Joel Stinnett | Nashville Business Journal
On Dec. 31, Milton Johnson will step down as CEO of HCA Healthcare Inc. and President and Chief Operating Officer Sam Hazen will take over the top spot at the hospital giant, so the next three months are bound to include some awkward, and sometimes funny, moments of transition.
Take, for example, speaking to large crowds:
Hazen: “With the data we have in our database, we can start to impact patient care on scale. I’ll give you one example and then I’ll hand it over to Milton because I can see he wants to chat — and he’s still my boss.”
Johnson: “Sam and I speak a lot together … and I always got to speak first; I had my say and then Sam had to fill in. Now I’m having to fill in the gaps.”
The lighthearted exchange was part of a panel discussion celebrating HCA’s 50th anniversary Thursday at War Memorial Auditorium, hosted by the Nashville Health Care Council. Johnson and Hazen were joined on stage by former HCA Chairman and CEO Jack Bovender and LifePoint Health Chairman and CEO Bill Carpenter.
Johnson announced his retirement earlier this month, after 36 years at the country’s largest hospital operator. He will remain chairman until the 2019 annual shareholders’ meeting in April and will act as an executive adviser to the company through the end of 2019.
HCA (NYSE: HCA) is Nashville’s largest publicly traded company, with $43.6 billion of revenue in 2017, according to Nashville Business Journal research. Johnson was the region’s highest-paid public company CEO in 2017, with over $17 million in total compensation.
While the change in leadership was never directly addressed during the discussion, Hazen shared his thoughts on leadership and the future of health care as a whole.
Himself a 36-year veteran of HCA, Hazen said being a good leader starts with purpose and a strong value system, which at HCA means focusing on patients and employees.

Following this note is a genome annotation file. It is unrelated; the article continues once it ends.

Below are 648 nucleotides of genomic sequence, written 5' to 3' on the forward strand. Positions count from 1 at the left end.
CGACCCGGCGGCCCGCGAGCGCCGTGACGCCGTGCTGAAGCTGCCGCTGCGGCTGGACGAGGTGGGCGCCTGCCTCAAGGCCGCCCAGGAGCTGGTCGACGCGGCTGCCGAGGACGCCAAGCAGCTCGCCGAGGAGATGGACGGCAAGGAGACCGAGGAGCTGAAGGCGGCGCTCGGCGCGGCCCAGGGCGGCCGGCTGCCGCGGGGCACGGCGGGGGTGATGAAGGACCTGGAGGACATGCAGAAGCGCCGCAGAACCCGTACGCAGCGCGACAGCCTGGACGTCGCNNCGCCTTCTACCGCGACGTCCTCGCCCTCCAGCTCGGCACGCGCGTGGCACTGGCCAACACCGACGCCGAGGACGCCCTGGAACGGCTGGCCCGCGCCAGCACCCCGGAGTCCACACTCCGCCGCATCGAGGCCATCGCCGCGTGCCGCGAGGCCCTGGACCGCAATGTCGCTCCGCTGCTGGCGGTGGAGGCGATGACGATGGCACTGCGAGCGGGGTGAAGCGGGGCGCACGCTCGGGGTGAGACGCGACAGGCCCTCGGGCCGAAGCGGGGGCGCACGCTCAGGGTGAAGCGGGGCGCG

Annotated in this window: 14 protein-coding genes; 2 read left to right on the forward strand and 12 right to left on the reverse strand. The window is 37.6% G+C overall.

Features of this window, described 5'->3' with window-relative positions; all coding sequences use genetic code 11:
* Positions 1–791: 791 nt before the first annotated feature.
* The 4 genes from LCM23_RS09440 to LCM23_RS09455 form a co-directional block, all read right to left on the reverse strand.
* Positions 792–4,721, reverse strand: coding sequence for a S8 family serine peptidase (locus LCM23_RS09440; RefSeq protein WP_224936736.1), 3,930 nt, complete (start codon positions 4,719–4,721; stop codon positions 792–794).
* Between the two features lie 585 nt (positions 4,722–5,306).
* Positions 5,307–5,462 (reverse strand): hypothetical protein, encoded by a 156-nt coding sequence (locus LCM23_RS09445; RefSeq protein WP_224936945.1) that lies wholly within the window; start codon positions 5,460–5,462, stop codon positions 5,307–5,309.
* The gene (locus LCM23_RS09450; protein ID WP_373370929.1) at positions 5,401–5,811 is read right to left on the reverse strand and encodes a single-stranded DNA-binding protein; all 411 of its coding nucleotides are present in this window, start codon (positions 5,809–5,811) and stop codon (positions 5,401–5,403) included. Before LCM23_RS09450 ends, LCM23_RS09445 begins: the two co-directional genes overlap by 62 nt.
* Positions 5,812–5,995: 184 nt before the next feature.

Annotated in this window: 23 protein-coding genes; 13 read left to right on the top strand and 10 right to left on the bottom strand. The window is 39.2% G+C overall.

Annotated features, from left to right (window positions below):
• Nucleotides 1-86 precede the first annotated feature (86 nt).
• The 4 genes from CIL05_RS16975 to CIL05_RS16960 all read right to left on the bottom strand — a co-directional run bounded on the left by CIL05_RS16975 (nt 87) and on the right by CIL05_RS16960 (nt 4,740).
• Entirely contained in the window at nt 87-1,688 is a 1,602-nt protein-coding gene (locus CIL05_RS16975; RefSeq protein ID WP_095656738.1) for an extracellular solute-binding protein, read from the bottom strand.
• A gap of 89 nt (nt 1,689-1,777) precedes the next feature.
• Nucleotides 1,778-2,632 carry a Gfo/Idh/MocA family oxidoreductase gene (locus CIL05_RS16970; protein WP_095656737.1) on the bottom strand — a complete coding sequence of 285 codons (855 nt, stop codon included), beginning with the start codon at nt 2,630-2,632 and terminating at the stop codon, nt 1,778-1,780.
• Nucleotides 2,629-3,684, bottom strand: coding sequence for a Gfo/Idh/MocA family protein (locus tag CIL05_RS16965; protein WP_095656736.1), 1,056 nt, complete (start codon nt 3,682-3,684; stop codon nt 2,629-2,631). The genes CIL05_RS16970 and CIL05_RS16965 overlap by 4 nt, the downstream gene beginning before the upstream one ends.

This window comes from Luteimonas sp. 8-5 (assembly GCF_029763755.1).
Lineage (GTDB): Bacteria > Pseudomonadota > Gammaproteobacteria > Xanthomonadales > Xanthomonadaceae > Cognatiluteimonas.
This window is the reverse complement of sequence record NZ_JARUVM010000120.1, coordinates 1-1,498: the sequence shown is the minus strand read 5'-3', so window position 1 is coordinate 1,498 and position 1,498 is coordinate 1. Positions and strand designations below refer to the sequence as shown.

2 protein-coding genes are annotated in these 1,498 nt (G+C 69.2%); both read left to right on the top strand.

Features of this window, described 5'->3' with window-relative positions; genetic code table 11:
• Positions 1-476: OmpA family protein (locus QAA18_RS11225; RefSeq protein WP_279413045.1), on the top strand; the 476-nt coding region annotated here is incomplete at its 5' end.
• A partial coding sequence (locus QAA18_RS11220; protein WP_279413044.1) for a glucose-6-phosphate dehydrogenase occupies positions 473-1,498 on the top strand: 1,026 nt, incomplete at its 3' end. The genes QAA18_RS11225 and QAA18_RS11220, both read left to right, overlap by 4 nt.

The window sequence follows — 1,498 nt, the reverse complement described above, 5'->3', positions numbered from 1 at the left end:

“We’re much larger than a hospital company: We have roughly 2,000 facilities providing … 150,000 patient visits a day,” Hazen said. “That requires 250,000 employees, 40,000 physicians and numerous family and friends. The leadership structure has a huge responsibility to take care of those people.”
As CEO of HCA, Hazen will be in charge of guiding those people through a health care system that is increasingly vulnerable to disruption. Home care, ambulatory surgery centers and high-deductible health insurance plans have taken a bite out of hospital admissions across the industry, with HCA being one of the few exceptions.
Hazen, however, said he believes regulations and high startup costs are barriers to entry that will keep significant disruptors out of the hospital industry.
“The disruptors that everyone talks about in the industry in my estimation are going to be centered around the components that have low capital and high margins, not a component that has requires high capital, modest margins and a lot of regulations,” Hazen said. “So, I think we’re in a bit of safe zone. We have to pay attention to what’s going on and nuance our approach, but I think we have a unique opportunity.”
Hazen is taking over HCA in a time of growth, as the company has invested approximately $13 billion in capital expenditures during the past five years.
“I’m immensely proud of HCA. I’m proud of our past, proud of our current situation and I’m especially optimistic about the future,” Hazen said.